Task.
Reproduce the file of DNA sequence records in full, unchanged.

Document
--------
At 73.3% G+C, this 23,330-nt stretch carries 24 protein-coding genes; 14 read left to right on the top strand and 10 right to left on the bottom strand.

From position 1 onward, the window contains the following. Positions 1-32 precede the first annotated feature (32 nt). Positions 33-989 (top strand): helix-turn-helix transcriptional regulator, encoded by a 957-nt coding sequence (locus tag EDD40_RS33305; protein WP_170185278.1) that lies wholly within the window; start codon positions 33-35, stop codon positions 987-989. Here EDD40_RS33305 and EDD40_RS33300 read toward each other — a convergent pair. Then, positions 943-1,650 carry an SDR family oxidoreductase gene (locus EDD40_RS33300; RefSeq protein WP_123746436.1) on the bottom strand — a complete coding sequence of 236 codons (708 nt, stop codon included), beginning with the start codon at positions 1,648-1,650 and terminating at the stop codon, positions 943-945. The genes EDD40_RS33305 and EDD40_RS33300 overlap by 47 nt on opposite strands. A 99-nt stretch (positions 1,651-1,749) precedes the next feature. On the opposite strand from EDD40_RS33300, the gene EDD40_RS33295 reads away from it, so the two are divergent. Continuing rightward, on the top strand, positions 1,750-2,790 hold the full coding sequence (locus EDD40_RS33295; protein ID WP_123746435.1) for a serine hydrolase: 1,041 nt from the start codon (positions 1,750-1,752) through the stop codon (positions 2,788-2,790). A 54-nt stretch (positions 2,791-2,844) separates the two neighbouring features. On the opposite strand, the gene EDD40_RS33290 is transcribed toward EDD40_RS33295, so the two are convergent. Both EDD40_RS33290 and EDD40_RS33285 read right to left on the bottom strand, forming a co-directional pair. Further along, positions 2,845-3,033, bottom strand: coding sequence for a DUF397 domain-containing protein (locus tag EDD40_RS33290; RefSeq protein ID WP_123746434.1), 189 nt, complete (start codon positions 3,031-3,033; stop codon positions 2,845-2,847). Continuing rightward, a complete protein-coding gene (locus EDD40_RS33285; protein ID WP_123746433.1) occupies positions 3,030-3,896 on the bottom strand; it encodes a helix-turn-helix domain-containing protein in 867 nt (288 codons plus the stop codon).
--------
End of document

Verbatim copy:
At 73.3% G+C, this 23,330-nt stretch carries 24 protein-coding genes; 14 read left to right on the top strand and 10 right to left on the bottom strand.

From position 1 onward, the window contains the following. Positions 1-32 precede the first annotated feature (32 nt). Positions 33-989 (top strand): helix-turn-helix transcriptional regulator, encoded by a 957-nt coding sequence (locus tag EDD40_RS33305; protein WP_170185278.1) that lies wholly within the window; start codon positions 33-35, stop codon positions 987-989. Here EDD40_RS33305 and EDD40_RS33300 read toward each other — a convergent pair. Then, positions 943-1,650 carry an SDR family oxidoreductase gene (locus EDD40_RS33300; RefSeq protein WP_123746436.1) on the bottom strand — a complete coding sequence of 236 codons (708 nt, stop codon included), beginning with the start codon at positions 1,648-1,650 and terminating at the stop codon, positions 943-945. The genes EDD40_RS33305 and EDD40_RS33300 overlap by 47 nt on opposite strands. A 99-nt stretch (positions 1,651-1,749) precedes the next feature. On the opposite strand from EDD40_RS33300, the gene EDD40_RS33295 reads away from it, so the two are divergent. Continuing rightward, on the top strand, positions 1,750-2,790 hold the full coding sequence (locus EDD40_RS33295; protein ID WP_123746435.1) for a serine hydrolase: 1,041 nt from the start codon (positions 1,750-1,752) through the stop codon (positions 2,788-2,790). A 54-nt stretch (positions 2,791-2,844) separates the two neighbouring features. On the opposite strand, the gene EDD40_RS33290 is transcribed toward EDD40_RS33295, so the two are convergent. Both EDD40_RS33290 and EDD40_RS33285 read right to left on the bottom strand, forming a co-directional pair. Further along, positions 2,845-3,033, bottom strand: coding sequence for a DUF397 domain-containing protein (locus tag EDD40_RS33290; RefSeq protein ID WP_123746434.1), 189 nt, complete (start codon positions 3,031-3,033; stop codon positions 2,845-2,847). Continuing rightward, a complete protein-coding gene (locus EDD40_RS33285; protein ID WP_123746433.1) occupies positions 3,030-3,896 on the bottom strand; it encodes a helix-turn-helix domain-containing protein in 867 nt (288 codons plus the stop codon).